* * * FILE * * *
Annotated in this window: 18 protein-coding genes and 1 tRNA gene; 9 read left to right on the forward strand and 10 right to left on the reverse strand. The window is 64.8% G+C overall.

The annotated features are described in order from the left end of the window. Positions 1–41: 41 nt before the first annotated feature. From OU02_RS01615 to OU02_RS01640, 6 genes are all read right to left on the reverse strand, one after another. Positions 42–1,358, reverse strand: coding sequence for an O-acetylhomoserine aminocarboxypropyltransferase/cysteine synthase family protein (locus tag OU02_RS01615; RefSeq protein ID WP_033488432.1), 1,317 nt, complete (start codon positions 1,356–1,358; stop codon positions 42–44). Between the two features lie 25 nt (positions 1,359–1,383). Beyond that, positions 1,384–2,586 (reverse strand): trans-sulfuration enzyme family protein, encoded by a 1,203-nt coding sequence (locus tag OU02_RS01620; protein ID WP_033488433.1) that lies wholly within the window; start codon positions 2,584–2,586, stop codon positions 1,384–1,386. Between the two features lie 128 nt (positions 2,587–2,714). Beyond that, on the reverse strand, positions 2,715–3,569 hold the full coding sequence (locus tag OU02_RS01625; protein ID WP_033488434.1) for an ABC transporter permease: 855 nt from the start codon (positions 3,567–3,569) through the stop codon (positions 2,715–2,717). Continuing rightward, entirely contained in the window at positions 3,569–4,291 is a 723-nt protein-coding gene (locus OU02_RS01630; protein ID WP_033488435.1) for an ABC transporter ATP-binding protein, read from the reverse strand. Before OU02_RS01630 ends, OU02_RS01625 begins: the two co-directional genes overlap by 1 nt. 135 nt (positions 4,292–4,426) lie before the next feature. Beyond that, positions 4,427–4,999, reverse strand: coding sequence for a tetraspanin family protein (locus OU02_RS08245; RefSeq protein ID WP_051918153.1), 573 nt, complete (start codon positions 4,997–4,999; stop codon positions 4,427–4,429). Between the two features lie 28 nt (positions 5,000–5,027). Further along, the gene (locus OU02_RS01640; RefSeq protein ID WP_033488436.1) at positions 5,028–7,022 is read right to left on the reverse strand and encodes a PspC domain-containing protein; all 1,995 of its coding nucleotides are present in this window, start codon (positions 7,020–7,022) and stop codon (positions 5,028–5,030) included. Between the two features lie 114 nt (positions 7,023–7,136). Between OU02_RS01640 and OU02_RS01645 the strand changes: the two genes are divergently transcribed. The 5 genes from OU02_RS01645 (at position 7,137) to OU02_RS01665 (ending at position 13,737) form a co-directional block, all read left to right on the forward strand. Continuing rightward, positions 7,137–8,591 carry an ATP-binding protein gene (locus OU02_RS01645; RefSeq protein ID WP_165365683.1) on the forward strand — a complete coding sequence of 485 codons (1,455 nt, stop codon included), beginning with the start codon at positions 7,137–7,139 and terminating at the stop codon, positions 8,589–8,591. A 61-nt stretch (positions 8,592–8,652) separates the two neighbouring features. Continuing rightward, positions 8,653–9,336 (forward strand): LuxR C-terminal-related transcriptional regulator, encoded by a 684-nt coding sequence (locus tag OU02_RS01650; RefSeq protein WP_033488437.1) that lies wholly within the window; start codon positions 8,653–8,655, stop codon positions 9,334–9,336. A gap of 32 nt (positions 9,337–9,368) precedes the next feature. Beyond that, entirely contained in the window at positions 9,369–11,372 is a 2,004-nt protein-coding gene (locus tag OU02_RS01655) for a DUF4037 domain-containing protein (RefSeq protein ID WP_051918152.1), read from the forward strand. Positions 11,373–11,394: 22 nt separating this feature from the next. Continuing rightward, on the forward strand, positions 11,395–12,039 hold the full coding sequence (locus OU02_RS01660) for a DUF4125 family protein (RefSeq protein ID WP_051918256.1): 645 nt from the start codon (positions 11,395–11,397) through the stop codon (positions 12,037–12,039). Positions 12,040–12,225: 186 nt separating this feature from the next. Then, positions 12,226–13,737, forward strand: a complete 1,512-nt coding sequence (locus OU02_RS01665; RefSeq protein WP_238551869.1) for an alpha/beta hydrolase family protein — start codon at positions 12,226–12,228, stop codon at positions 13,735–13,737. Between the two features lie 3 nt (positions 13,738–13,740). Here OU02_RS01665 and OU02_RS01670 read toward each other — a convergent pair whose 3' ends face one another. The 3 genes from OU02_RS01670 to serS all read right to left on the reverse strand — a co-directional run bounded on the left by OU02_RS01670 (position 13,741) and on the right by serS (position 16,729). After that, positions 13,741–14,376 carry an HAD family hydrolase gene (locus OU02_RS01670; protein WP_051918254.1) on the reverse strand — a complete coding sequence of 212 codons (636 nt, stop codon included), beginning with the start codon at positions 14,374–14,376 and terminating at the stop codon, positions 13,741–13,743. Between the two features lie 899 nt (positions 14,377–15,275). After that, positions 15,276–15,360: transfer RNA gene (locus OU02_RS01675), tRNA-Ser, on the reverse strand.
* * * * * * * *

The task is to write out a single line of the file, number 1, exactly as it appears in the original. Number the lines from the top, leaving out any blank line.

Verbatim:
Annotated in this window: 18 protein-coding genes and 1 tRNA gene; 9 read left to right on the forward strand and 10 right to left on the reverse strand. The window is 64.8% G+C overall.